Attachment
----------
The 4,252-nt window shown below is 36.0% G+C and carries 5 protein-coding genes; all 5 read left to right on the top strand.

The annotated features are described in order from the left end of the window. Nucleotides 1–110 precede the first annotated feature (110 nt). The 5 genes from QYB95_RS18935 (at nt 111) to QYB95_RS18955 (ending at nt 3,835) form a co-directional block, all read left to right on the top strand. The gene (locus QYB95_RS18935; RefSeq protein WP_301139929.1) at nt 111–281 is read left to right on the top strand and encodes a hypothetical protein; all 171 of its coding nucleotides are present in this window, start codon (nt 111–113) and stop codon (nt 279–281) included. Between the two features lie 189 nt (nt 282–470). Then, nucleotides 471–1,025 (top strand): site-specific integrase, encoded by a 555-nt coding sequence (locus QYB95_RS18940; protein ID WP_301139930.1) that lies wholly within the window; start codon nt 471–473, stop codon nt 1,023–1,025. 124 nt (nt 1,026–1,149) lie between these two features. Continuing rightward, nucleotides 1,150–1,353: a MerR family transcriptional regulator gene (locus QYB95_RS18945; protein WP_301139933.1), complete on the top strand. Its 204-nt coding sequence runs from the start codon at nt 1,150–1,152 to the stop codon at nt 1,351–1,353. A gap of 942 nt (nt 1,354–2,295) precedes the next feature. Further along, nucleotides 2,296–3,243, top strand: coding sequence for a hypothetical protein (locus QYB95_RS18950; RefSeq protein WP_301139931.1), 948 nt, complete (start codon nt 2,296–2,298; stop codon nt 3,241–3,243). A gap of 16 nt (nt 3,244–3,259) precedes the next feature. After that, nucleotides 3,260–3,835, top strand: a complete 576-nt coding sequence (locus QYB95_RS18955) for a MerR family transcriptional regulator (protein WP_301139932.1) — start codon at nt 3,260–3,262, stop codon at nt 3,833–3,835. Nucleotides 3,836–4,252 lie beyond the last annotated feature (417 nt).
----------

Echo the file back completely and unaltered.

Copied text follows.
The 4,252-nt window shown below is 36.0% G+C and carries 5 protein-coding genes; all 5 read left to right on the top strand.

The annotated features are described in order from the left end of the window. Nucleotides 1–110 precede the first annotated feature (110 nt). The 5 genes from QYB95_RS18935 (at nt 111) to QYB95_RS18955 (ending at nt 3,835) form a co-directional block, all read left to right on the top strand. The gene (locus QYB95_RS18935; RefSeq protein WP_301139929.1) at nt 111–281 is read left to right on the top strand and encodes a hypothetical protein; all 171 of its coding nucleotides are present in this window, start codon (nt 111–113) and stop codon (nt 279–281) included. Between the two features lie 189 nt (nt 282–470). Then, nucleotides 471–1,025 (top strand): site-specific integrase, encoded by a 555-nt coding sequence (locus QYB95_RS18940; protein ID WP_301139930.1) that lies wholly within the window; start codon nt 471–473, stop codon nt 1,023–1,025. 124 nt (nt 1,026–1,149) lie between these two features. Continuing rightward, nucleotides 1,150–1,353: a MerR family transcriptional regulator gene (locus QYB95_RS18945; protein WP_301139933.1), complete on the top strand. Its 204-nt coding sequence runs from the start codon at nt 1,150–1,152 to the stop codon at nt 1,351–1,353. A gap of 942 nt (nt 1,354–2,295) precedes the next feature. Further along, nucleotides 2,296–3,243, top strand: coding sequence for a hypothetical protein (locus QYB95_RS18950; RefSeq protein WP_301139931.1), 948 nt, complete (start codon nt 2,296–2,298; stop codon nt 3,241–3,243). A gap of 16 nt (nt 3,244–3,259) precedes the next feature. After that, nucleotides 3,260–3,835, top strand: a complete 576-nt coding sequence (locus QYB95_RS18955) for a MerR family transcriptional regulator (protein WP_301139932.1) — start codon at nt 3,260–3,262, stop codon at nt 3,833–3,835. Nucleotides 3,836–4,252 lie beyond the last annotated feature (417 nt).